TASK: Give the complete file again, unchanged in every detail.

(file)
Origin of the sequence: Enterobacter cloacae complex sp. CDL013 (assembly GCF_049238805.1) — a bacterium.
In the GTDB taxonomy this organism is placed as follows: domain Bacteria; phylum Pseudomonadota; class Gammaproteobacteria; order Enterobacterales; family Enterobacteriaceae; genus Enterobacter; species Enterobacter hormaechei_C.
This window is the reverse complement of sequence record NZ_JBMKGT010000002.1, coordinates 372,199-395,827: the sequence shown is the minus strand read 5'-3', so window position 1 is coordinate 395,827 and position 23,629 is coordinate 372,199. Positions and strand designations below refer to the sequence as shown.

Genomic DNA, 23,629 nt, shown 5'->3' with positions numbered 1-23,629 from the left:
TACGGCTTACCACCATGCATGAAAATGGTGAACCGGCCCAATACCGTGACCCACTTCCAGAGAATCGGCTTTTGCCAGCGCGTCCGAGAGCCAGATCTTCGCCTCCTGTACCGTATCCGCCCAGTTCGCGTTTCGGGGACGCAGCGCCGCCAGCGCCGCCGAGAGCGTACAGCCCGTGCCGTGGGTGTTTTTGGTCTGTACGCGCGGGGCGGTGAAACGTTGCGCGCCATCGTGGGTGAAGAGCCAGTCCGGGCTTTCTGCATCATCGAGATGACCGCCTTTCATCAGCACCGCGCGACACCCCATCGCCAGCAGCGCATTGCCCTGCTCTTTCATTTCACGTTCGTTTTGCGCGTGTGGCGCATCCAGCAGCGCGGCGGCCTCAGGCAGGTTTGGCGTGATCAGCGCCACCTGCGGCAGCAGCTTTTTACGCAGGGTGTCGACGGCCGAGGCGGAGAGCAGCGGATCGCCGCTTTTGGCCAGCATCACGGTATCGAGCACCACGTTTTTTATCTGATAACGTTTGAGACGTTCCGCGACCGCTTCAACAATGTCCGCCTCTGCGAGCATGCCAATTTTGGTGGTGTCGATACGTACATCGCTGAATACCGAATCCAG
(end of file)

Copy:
Origin of the sequence: Enterobacter cloacae complex sp. CDL013 (assembly GCF_049238805.1) — a bacterium.
In the GTDB taxonomy this organism is placed as follows: domain Bacteria; phylum Pseudomonadota; class Gammaproteobacteria; order Enterobacterales; family Enterobacteriaceae; genus Enterobacter; species Enterobacter hormaechei_C.
This window is the reverse complement of sequence record NZ_JBMKGT010000002.1, coordinates 372,199-395,827: the sequence shown is the minus strand read 5'-3', so window position 1 is coordinate 395,827 and position 23,629 is coordinate 372,199. Positions and strand designations below refer to the sequence as shown.

Genomic DNA, 23,629 nt, shown 5'->3' with positions numbered 1-23,629 from the left:
TACGGCTTACCACCATGCATGAAAATGGTGAACCGGCCCAATACCGTGACCCACTTCCAGAGAATCGGCTTTTGCCAGCGCGTCCGAGAGCCAGATCTTCGCCTCCTGTACCGTATCCGCCCAGTTCGCGTTTCGGGGACGCAGCGCCGCCAGCGCCGCCGAGAGCGTACAGCCCGTGCCGTGGGTGTTTTTGGTCTGTACGCGCGGGGCGGTGAAACGTTGCGCGCCATCGTGGGTGAAGAGCCAGTCCGGGCTTTCTGCATCATCGAGATGACCGCCTTTCATCAGCACCGCGCGACACCCCATCGCCAGCAGCGCATTGCCCTGCTCTTTCATTTCACGTTCGTTTTGCGCGTGTGGCGCATCCAGCAGCGCGGCGGCCTCAGGCAGGTTTGGCGTGATCAGCGCCACCTGCGGCAGCAGCTTTTTACGCAGGGTGTCGACGGCCGAGGCGGAGAGCAGCGGATCGCCGCTTTTGGCCAGCATCACGGTATCGAGCACCACGTTTTTTATCTGATAACGTTTGAGACGTTCCGCGACCGCTTCAACAATGTCCGCCTCTGCGAGCATGCCAATTTTGGTGGTGTCGATACGTACATCGCTGAATACCGAATCCAG